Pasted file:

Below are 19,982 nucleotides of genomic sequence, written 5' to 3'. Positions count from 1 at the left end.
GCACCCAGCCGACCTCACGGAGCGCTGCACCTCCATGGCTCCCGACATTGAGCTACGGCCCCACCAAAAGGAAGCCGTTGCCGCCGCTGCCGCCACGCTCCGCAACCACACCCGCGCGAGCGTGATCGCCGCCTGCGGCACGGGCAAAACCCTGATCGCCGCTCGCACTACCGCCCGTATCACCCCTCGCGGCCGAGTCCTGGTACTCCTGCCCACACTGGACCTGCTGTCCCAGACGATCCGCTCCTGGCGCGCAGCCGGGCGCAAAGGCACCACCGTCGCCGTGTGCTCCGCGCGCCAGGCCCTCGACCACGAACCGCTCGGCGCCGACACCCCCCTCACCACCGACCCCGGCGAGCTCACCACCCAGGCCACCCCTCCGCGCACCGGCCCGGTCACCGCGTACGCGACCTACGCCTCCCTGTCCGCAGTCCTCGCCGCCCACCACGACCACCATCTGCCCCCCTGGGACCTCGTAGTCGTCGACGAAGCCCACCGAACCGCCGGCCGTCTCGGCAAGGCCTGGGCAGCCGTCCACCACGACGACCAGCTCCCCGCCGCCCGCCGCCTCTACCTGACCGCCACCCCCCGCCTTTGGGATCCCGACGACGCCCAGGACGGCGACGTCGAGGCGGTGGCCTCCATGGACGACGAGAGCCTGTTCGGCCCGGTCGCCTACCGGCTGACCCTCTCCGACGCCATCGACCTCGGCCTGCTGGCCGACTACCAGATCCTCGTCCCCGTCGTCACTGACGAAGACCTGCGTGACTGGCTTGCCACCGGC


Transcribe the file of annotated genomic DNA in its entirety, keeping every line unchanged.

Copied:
Below are 19,982 nucleotides of genomic sequence, written 5' to 3'. Positions count from 1 at the left end.
GCACCCAGCCGACCTCACGGAGCGCTGCACCTCCATGGCTCCCGACATTGAGCTACGGCCCCACCAAAAGGAAGCCGTTGCCGCCGCTGCCGCCACGCTCCGCAACCACACCCGCGCGAGCGTGATCGCCGCCTGCGGCACGGGCAAAACCCTGATCGCCGCTCGCACTACCGCCCGTATCACCCCTCGCGGCCGAGTCCTGGTACTCCTGCCCACACTGGACCTGCTGTCCCAGACGATCCGCTCCTGGCGCGCAGCCGGGCGCAAAGGCACCACCGTCGCCGTGTGCTCCGCGCGCCAGGCCCTCGACCACGAACCGCTCGGCGCCGACACCCCCCTCACCACCGACCCCGGCGAGCTCACCACCCAGGCCACCCCTCCGCGCACCGGCCCGGTCACCGCGTACGCGACCTACGCCTCCCTGTCCGCAGTCCTCGCCGCCCACCACGACCACCATCTGCCCCCCTGGGACCTCGTAGTCGTCGACGAAGCCCACCGAACCGCCGGCCGTCTCGGCAAGGCCTGGGCAGCCGTCCACCACGACGACCAGCTCCCCGCCGCCCGCCGCCTCTACCTGACCGCCACCCCCCGCCTTTGGGATCCCGACGACGCCCAGGACGGCGACGTCGAGGCGGTGGCCTCCATGGACGACGAGAGCCTGTTCGGCCCGGTCGCCTACCGGCTGACCCTCTCCGACGCCATCGACCTCGGCCTGCTGGCCGACTACCAGATCCTCGTCCCCGTCGTCACTGACGAAGACCTGCGTGACTGGCTTGCCACCGGC